In the last years of the nineteenth century an American tobacco company, Allen and Ginter, began inserting plain cards called 'stiffeners' into packets of cigarettes to protect their products from being crushed.
What seemed at the time like an inconsequential product development was swiftly exploited for commercial purposes: to advertise other products and then illustrate the cards with popular personalities.
These collectables swiftly became a phenomenon and crossed to the other side of the Atlantic.
These cards were decorated by many different subjects: politicians, actors, writers, poets and sporting personalities, most significantly footballers.
A craze that lasted for more than half a century was born. In an era before the widespread use of photography in print media and when the game was seldom captured by motion film, cigarette cards were often the most enduring portrayal of football's stars in the early twentieth century.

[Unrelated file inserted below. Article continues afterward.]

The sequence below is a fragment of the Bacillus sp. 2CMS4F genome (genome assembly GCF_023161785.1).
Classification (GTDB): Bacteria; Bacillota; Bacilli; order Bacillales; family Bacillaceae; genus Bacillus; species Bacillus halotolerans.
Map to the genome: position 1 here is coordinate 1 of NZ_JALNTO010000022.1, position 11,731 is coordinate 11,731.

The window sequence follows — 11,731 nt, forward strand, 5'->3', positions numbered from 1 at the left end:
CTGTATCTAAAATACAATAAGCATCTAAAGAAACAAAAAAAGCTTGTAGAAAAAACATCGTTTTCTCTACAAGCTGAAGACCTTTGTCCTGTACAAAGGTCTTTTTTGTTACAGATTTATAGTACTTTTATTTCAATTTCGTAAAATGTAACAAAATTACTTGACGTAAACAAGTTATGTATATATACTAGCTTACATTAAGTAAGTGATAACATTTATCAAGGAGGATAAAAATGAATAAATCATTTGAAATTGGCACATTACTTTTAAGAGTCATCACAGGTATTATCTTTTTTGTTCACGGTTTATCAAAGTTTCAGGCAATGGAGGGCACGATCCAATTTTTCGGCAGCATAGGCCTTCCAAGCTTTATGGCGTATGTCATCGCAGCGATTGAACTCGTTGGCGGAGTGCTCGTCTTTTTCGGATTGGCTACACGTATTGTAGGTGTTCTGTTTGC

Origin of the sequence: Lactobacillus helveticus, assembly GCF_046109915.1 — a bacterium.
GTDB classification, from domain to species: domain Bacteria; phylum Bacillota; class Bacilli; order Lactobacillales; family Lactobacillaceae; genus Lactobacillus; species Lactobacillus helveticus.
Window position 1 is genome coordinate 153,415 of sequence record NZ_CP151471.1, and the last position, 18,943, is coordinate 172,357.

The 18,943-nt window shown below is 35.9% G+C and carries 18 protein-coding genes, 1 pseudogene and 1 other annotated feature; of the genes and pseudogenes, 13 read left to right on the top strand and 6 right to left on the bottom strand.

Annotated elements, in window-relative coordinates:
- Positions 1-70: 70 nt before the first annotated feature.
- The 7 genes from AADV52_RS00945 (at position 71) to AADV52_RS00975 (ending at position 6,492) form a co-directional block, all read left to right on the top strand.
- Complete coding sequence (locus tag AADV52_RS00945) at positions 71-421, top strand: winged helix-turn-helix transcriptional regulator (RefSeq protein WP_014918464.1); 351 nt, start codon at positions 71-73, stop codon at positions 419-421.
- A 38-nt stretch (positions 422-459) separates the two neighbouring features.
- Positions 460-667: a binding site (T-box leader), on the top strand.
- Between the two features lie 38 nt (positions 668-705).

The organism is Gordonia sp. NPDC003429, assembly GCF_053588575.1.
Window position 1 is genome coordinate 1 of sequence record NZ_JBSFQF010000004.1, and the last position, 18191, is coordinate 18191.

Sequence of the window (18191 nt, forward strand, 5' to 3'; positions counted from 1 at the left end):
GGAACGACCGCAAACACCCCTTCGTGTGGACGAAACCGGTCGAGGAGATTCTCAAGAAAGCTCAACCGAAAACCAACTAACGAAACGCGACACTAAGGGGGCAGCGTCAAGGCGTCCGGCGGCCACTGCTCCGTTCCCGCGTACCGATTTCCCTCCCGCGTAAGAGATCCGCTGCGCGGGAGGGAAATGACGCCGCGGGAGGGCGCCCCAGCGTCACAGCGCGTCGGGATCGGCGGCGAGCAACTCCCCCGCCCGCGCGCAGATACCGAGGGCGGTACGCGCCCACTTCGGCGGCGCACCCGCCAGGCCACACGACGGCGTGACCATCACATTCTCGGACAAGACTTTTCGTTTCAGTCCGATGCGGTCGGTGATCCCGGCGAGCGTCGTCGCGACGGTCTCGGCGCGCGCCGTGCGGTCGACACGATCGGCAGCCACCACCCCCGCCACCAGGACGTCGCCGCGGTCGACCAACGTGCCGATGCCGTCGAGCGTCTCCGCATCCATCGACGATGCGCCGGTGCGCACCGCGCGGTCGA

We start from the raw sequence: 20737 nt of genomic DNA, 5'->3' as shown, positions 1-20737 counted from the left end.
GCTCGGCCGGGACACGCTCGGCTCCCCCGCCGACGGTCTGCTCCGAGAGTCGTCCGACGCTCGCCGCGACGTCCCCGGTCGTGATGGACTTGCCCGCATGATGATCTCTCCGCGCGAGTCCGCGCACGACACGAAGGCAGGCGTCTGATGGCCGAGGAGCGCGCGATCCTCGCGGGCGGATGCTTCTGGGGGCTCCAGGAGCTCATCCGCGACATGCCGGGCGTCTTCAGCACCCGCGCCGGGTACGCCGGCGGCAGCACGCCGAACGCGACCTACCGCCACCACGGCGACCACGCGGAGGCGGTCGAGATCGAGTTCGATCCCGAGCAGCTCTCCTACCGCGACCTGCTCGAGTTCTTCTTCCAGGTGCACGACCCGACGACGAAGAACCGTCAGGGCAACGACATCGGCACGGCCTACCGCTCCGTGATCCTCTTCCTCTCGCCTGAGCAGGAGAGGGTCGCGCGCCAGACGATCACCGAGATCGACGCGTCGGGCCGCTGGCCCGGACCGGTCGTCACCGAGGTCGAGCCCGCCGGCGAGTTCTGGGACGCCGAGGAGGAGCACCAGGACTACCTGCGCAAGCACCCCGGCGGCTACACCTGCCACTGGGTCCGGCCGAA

Small boys would collect these cards from family and friends.
Teams would be formed and, in a fore- runner of today's fantasy football games, the cards would be swapped and traded to see who could assemble the best team.Today they provide a compelling insight into a bygone era. Now, in The Redmen of Liverpool FC, Rowlands has shared his passion.
Featuring every single Liverpool player featured in this medium, along with biographical details and contextual notes, Rowlands tells the story of the cigarette card craze.
Presented in full colour, Redmen is a richly illustrated and deeply evocative window into one of football's bygone eras and an essential reference for every Liverpool fan.